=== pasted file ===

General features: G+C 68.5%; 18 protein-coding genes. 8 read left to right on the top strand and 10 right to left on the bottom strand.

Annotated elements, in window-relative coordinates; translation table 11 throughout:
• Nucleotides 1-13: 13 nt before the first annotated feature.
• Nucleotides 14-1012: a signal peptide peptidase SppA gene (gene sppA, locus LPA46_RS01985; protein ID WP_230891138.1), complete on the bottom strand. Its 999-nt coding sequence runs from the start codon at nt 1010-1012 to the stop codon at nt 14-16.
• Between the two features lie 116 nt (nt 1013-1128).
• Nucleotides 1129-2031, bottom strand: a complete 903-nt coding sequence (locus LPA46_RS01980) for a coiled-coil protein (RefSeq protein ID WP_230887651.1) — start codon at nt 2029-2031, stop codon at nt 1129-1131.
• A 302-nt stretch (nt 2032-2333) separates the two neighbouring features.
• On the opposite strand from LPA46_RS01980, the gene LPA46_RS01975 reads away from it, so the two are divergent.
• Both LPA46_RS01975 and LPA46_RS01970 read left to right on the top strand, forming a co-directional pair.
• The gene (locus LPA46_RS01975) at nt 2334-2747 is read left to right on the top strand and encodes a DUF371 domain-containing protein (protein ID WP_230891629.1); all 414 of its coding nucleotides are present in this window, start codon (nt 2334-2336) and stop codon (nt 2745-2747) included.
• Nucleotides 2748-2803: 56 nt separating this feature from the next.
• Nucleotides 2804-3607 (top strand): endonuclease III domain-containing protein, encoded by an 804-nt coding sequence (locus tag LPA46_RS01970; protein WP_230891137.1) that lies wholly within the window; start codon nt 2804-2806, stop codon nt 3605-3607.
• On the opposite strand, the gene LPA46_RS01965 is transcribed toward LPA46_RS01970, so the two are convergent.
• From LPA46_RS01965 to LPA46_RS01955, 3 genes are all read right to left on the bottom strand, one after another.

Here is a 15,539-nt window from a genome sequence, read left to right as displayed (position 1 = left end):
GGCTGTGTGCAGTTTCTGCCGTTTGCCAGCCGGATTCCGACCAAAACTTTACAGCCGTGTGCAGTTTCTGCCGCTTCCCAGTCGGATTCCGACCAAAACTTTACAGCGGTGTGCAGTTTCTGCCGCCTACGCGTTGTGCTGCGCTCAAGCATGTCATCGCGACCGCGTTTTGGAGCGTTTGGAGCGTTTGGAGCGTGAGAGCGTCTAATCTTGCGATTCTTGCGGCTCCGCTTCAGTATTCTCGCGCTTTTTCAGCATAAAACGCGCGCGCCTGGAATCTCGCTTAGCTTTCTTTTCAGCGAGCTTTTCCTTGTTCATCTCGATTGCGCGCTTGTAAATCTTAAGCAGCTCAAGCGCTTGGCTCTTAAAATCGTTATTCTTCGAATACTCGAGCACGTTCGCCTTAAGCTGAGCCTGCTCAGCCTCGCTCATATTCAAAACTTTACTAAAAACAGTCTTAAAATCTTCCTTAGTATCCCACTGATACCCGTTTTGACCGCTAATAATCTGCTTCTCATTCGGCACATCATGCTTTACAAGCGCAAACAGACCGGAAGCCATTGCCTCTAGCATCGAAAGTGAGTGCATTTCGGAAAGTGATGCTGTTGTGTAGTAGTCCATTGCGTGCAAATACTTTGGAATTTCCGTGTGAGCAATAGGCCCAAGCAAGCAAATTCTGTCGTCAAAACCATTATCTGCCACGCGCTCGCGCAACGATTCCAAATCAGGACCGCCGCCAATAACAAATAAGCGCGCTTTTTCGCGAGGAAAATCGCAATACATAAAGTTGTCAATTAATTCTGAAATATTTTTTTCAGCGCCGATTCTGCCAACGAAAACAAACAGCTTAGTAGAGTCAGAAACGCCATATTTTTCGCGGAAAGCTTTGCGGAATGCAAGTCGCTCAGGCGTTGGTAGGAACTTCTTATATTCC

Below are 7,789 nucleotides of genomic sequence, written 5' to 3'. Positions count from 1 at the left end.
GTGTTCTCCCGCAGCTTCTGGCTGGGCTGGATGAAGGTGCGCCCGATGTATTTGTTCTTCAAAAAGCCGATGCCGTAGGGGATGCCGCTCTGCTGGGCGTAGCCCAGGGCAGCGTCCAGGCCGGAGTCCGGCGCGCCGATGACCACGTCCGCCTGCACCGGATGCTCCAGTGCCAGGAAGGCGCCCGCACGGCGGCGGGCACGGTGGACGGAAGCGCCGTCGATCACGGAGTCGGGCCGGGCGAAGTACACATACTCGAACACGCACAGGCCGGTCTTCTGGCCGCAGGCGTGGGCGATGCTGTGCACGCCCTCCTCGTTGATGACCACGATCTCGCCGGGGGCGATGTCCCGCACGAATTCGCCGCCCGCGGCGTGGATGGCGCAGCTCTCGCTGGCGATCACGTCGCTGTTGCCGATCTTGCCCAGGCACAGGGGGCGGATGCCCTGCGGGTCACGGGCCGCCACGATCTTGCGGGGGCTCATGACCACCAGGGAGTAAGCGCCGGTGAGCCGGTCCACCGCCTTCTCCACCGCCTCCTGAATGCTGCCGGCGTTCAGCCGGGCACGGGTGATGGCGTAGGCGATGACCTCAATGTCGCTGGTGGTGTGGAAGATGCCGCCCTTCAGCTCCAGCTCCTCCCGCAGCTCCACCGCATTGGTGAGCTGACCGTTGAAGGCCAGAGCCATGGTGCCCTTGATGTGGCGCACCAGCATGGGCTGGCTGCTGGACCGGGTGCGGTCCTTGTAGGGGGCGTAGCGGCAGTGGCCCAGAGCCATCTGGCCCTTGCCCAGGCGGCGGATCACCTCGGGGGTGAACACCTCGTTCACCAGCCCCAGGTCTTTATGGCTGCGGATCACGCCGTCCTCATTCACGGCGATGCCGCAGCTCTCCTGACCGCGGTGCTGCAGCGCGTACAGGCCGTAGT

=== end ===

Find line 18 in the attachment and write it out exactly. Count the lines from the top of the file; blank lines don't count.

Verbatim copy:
GTGTTCTCCCGCAGCTTCTGGCTGGGCTGGATGAAGGTGCGCCCGATGTATTTGTTCTTCAAAAAGCCGATGCCGTAGGGGATGCCGCTCTGCTGGGCGTAGCCCAGGGCAGCGTCCAGGCCGGAGTCCGGCGCGCCGATGACCACGTCCGCCTGCACCGGATGCTCCAGTGCCAGGAAGGCGCCCGCACGGCGGCGGGCACGGTGGACGGAAGCGCCGTCGATCACGGAGTCGGGCCGGGCGAAGTACACATACTCGAACACGCACAGGCCGGTCTTCTGGCCGCAGGCGTGGGCGATGCTGTGCACGCCCTCCTCGTTGATGACCACGATCTCGCCGGGGGCGATGTCCCGCACGAATTCGCCGCCCGCGGCGTGGATGGCGCAGCTCTCGCTGGCGATCACGTCGCTGTTGCCGATCTTGCCCAGGCACAGGGGGCGGATGCCCTGCGGGTCACGGGCCGCCACGATCTTGCGGGGGCTCATGACCACCAGGGAGTAAGCGCCGGTGAGCCGGTCCACCGCCTTCTCCACCGCCTCCTGAATGCTGCCGGCGTTCAGCCGGGCACGGGTGATGGCGTAGGCGATGACCTCAATGTCGCTGGTGGTGTGGAAGATGCCGCCCTTCAGCTCCAGCTCCTCCCGCAGCTCCACCGCATTGGTGAGCTGACCGTTGAAGGCCAGAGCCATGGTGCCCTTGATGTGGCGCACCAGCATGGGCTGGCTGCTGGACCGGGTGCGGTCCTTGTAGGGGGCGTAGCGGCAGTGGCCCAGAGCCATCTGGCCCTTGCCCAGGCGGCGGATCACCTCGGGGGTGAACACCTCGTTCACCAGCCCCAGGTCTTTATGGCTGCGGATCACGCCGTCCTCATTCACGGCGATGCCGCAGCTCTCCTGACCGCGGTGCTGCAGCGCGTACAGGCCGTAGT